AI Institute's Steve Skiena Part of LIA Panel

 

The breakfast meeting hosted by the Long Island Association featured participants from Hauppauge-based ULC Robotics, Brookhaven Lab, and Hofstra and Stony Brook universities.

Artificial intelligence and machine learning are already beginning to infiltrate Long Islanders' lives, from delivering cute cat videos on the web to inspecting joints on the 30-megawatt Deepwater Wind turbine installation off Block Island, experts said Tuesday.

Speaking at a Long Island Association event in Melville, Ali Asmari, a program manager at Hauppauge-based ULC Robotics Inc., said that the five turbine towers of the Deepwater Wind installation require frequent inspection for defects.

His company's drones have taken about 2,000 pictures of welds and other structural features. Asmari said that volume of photos would take humans about 60 hours to process, while a machine learning system needed only about a half-hour.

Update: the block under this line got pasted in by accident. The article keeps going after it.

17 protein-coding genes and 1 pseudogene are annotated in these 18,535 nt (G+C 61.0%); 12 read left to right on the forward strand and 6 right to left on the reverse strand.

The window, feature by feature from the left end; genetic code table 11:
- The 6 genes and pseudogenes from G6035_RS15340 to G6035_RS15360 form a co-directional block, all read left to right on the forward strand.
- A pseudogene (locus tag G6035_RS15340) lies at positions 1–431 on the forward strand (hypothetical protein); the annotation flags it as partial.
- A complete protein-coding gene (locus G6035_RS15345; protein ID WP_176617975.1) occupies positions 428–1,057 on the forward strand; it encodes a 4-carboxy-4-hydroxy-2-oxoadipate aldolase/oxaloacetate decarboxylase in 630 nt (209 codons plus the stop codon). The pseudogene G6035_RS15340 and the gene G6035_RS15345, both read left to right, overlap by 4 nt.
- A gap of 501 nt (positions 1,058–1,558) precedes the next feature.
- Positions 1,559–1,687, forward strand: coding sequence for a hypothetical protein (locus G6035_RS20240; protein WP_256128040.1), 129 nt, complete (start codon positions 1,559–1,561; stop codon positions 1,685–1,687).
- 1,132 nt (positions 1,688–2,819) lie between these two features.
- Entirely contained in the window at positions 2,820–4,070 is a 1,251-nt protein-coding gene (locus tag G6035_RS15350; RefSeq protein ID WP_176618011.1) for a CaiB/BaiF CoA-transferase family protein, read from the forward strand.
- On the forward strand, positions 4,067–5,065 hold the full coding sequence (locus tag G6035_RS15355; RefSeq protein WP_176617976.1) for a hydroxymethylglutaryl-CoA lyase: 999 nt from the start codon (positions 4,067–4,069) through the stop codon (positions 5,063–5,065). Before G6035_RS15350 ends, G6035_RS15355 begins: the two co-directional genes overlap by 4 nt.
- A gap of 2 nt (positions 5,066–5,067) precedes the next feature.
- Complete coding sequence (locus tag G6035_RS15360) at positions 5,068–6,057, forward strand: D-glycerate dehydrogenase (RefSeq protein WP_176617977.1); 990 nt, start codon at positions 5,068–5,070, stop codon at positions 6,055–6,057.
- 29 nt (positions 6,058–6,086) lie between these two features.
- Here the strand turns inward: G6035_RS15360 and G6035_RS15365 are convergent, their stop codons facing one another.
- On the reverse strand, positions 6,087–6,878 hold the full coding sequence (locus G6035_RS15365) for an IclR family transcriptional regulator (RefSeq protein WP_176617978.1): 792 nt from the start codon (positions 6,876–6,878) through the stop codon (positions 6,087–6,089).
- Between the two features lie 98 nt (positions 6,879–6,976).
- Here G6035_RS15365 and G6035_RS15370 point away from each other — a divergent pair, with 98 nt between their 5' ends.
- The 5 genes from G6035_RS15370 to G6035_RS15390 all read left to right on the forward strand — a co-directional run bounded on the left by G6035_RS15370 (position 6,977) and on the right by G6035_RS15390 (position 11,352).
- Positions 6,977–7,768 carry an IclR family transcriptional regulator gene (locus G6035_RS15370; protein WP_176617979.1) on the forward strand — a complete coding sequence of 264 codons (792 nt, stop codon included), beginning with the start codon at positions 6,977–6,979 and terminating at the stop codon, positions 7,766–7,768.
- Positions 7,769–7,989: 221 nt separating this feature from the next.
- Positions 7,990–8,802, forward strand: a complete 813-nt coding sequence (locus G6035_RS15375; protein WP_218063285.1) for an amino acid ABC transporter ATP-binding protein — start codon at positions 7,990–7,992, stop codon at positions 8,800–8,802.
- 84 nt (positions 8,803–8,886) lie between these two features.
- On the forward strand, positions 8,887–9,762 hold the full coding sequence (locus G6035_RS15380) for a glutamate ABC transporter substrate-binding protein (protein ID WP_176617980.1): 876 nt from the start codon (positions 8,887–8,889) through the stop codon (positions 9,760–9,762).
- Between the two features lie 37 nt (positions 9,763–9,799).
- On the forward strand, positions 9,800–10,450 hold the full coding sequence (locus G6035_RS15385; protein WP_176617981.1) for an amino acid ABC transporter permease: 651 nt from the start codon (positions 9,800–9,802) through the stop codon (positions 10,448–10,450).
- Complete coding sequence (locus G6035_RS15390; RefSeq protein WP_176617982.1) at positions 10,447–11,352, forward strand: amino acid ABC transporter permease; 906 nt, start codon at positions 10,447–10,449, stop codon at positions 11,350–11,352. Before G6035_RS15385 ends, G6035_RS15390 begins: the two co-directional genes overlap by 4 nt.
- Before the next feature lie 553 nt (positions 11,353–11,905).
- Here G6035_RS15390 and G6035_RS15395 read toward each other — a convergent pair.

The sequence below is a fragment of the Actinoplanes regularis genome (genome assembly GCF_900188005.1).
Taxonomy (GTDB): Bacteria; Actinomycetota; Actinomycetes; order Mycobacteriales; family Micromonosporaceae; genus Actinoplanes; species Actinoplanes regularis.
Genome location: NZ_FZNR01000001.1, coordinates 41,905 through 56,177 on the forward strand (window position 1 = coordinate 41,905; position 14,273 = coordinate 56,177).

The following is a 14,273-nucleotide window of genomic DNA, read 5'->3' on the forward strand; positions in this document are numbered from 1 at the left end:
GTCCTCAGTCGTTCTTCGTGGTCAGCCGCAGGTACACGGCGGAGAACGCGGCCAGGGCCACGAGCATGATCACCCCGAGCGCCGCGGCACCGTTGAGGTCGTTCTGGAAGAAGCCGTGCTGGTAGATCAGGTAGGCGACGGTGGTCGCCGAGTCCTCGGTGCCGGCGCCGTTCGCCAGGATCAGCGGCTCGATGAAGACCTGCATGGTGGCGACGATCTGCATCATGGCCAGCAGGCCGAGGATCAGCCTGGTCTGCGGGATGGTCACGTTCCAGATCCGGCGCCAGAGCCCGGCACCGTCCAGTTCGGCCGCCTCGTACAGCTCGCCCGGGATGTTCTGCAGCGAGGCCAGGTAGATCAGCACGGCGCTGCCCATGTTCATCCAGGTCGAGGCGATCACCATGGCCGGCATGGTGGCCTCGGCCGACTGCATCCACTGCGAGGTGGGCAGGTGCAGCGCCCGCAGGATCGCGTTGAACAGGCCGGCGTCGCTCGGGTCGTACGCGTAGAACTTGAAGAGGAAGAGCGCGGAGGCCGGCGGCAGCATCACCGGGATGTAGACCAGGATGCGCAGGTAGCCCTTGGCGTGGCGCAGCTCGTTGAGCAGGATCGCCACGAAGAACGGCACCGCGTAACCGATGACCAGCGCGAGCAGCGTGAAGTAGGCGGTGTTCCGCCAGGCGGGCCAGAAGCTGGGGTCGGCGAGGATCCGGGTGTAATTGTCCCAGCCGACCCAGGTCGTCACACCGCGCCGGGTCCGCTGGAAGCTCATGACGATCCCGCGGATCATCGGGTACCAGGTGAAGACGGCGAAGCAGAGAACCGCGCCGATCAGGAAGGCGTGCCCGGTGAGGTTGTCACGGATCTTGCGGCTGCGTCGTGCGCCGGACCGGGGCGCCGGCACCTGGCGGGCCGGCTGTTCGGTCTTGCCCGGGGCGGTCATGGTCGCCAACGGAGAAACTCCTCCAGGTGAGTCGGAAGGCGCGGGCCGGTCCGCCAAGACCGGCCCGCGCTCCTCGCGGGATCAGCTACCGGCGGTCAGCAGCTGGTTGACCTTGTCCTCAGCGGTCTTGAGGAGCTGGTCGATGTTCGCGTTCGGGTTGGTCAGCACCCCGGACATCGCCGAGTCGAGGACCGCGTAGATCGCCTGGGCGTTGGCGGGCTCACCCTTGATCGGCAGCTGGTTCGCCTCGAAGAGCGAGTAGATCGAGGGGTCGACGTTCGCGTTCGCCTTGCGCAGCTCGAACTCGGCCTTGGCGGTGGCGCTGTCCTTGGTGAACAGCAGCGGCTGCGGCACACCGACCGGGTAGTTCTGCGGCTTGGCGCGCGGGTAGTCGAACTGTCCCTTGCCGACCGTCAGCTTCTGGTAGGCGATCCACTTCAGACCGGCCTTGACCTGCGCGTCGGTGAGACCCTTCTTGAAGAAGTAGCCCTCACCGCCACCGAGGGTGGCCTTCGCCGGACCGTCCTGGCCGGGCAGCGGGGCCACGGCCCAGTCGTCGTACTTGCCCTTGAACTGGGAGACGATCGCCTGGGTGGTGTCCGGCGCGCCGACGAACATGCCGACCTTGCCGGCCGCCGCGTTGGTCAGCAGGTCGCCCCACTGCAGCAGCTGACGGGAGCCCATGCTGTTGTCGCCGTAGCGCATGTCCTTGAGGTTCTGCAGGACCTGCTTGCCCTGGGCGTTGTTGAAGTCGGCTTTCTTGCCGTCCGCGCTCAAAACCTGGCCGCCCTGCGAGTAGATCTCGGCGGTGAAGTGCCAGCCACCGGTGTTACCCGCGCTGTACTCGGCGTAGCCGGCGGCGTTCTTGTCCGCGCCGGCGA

The 90-person company also is developing systems using drones and cameras mounted on a van to map and inspect utility poles.

Panelists at the LIA event said the terms "machine learning" and "artificial intelligence" are used interchangeably, but are different.

Kerstin Kleese van Dam, director of the Computational Science Initiative at Brookhaven National Laboratory, said machine learning lets computers learn from data, while artificial intelligence lets computers learn from data and make decisions based on what they've learned.

"What we're trying to do is take inspiration from how humans make decisions," she said.

 

Reprinted from Newsday, February 5, 2019